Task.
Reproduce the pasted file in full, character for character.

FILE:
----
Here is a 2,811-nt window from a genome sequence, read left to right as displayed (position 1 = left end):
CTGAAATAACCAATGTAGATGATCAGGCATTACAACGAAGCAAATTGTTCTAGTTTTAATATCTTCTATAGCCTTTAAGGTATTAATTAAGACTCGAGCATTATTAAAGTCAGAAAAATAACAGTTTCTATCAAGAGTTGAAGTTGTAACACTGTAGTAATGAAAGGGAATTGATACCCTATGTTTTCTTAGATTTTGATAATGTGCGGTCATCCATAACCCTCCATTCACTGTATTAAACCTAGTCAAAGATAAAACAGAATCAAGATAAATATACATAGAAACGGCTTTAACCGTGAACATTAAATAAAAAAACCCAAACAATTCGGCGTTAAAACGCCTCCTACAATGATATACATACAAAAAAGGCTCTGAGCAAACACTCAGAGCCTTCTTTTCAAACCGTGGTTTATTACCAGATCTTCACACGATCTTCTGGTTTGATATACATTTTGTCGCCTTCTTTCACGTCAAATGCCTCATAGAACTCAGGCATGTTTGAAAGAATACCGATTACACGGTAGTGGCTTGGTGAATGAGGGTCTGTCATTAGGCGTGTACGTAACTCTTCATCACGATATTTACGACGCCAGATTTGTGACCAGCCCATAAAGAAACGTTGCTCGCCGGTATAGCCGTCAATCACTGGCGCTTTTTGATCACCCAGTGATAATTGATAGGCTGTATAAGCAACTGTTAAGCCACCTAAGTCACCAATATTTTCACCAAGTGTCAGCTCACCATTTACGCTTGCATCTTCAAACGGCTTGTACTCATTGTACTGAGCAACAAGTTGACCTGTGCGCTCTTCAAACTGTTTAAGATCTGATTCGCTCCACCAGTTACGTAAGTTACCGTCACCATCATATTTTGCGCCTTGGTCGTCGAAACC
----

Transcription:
Here is a 2,811-nt window from a genome sequence, read left to right as displayed (position 1 = left end):
CTGAAATAACCAATGTAGATGATCAGGCATTACAACGAAGCAAATTGTTCTAGTTTTAATATCTTCTATAGCCTTTAAGGTATTAATTAAGACTCGAGCATTATTAAAGTCAGAAAAATAACAGTTTCTATCAAGAGTTGAAGTTGTAACACTGTAGTAATGAAAGGGAATTGATACCCTATGTTTTCTTAGATTTTGATAATGTGCGGTCATCCATAACCCTCCATTCACTGTATTAAACCTAGTCAAAGATAAAACAGAATCAAGATAAATATACATAGAAACGGCTTTAACCGTGAACATTAAATAAAAAAACCCAAACAATTCGGCGTTAAAACGCCTCCTACAATGATATACATACAAAAAAGGCTCTGAGCAAACACTCAGAGCCTTCTTTTCAAACCGTGGTTTATTACCAGATCTTCACACGATCTTCTGGTTTGATATACATTTTGTCGCCTTCTTTCACGTCAAATGCCTCATAGAACTCAGGCATGTTTGAAAGAATACCGATTACACGGTAGTGGCTTGGTGAATGAGGGTCTGTCATTAGGCGTGTACGTAACTCTTCATCACGATATTTACGACGCCAGATTTGTGACCAGCCCATAAAGAAACGTTGCTCGCCGGTATAGCCGTCAATCACTGGCGCTTTTTGATCACCCAGTGATAATTGATAGGCTGTATAAGCAACTGTTAAGCCACCTAAGTCACCAATATTTTCACCAAGTGTCAGCTCACCATTTACGCTTGCATCTTCAAACGGCTTGTACTCATTGTACTGAGCAACAAGTTGACCTGTGCGCTCTTCAAACTGTTTAAGATCTGATTCGCTCCACCAGTTACGTAAGTTACCGTCACCATCATATTTTGCGCCTTGGTCGTCGAAACC